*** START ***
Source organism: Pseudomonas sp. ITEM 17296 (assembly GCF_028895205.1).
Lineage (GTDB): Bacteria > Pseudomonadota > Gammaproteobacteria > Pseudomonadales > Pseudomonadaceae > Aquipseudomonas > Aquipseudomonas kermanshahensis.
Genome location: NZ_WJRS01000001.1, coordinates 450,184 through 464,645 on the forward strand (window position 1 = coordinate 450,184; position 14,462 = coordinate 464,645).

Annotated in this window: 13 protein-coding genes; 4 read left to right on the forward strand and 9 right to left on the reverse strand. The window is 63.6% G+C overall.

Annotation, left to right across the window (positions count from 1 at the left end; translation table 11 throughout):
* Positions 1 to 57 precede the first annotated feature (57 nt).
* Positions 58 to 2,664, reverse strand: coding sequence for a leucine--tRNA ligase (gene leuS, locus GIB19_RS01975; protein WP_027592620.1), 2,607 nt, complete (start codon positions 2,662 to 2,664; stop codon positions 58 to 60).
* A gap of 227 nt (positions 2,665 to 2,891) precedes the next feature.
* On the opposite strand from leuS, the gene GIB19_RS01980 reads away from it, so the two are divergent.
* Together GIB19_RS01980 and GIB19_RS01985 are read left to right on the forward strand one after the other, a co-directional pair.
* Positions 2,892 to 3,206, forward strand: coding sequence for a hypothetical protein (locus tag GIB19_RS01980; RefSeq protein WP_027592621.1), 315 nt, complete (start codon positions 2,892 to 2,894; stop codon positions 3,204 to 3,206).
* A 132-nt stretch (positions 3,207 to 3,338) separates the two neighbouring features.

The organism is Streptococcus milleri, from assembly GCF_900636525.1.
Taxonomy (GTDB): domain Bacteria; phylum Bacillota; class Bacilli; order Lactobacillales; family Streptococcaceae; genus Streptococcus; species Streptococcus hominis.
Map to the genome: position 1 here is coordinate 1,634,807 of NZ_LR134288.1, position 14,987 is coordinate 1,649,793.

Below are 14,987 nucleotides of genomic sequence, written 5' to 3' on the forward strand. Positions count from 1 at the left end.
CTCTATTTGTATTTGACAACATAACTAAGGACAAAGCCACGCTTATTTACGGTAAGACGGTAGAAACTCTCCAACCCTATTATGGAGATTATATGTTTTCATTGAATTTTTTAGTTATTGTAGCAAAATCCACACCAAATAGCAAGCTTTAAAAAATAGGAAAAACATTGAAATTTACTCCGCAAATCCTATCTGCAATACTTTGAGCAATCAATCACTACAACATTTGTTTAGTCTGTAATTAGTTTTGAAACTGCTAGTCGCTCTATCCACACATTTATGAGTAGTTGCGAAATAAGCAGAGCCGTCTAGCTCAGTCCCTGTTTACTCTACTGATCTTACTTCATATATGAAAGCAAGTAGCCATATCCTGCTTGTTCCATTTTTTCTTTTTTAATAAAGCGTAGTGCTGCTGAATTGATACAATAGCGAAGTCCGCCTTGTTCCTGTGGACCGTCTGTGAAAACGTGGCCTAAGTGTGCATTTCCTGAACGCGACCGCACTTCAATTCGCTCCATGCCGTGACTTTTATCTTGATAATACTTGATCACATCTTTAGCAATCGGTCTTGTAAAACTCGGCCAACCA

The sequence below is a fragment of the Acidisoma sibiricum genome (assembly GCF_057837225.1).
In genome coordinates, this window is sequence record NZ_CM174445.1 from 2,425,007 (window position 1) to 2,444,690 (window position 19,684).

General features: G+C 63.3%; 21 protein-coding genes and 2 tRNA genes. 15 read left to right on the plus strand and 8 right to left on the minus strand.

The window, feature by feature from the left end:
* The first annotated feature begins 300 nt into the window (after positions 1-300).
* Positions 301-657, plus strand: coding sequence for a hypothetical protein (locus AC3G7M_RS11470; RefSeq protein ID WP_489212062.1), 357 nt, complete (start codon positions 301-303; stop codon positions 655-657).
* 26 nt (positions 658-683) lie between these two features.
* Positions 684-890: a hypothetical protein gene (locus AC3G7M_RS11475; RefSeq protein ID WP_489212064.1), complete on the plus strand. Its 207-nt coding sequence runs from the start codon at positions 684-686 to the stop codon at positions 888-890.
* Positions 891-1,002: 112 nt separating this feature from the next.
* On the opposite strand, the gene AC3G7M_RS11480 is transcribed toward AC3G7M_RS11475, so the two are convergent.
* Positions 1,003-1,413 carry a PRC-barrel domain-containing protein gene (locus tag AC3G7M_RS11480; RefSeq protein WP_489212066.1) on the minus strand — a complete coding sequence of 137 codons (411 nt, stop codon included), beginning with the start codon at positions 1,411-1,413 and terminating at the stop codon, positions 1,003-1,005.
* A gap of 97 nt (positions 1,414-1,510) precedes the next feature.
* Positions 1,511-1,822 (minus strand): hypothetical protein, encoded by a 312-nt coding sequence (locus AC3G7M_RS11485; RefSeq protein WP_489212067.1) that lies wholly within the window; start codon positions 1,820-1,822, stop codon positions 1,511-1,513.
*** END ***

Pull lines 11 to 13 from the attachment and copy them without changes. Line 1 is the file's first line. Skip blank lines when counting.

* Positions 2,892 to 3,206, forward strand: coding sequence for a hypothetical protein (locus tag GIB19_RS01980; RefSeq protein WP_027592621.1), 315 nt, complete (start codon positions 2,892 to 2,894; stop codon positions 3,204 to 3,206).
* A 132-nt stretch (positions 3,207 to 3,338) separates the two neighbouring features.

The organism is Streptococcus milleri, from assembly GCF_900636525.1.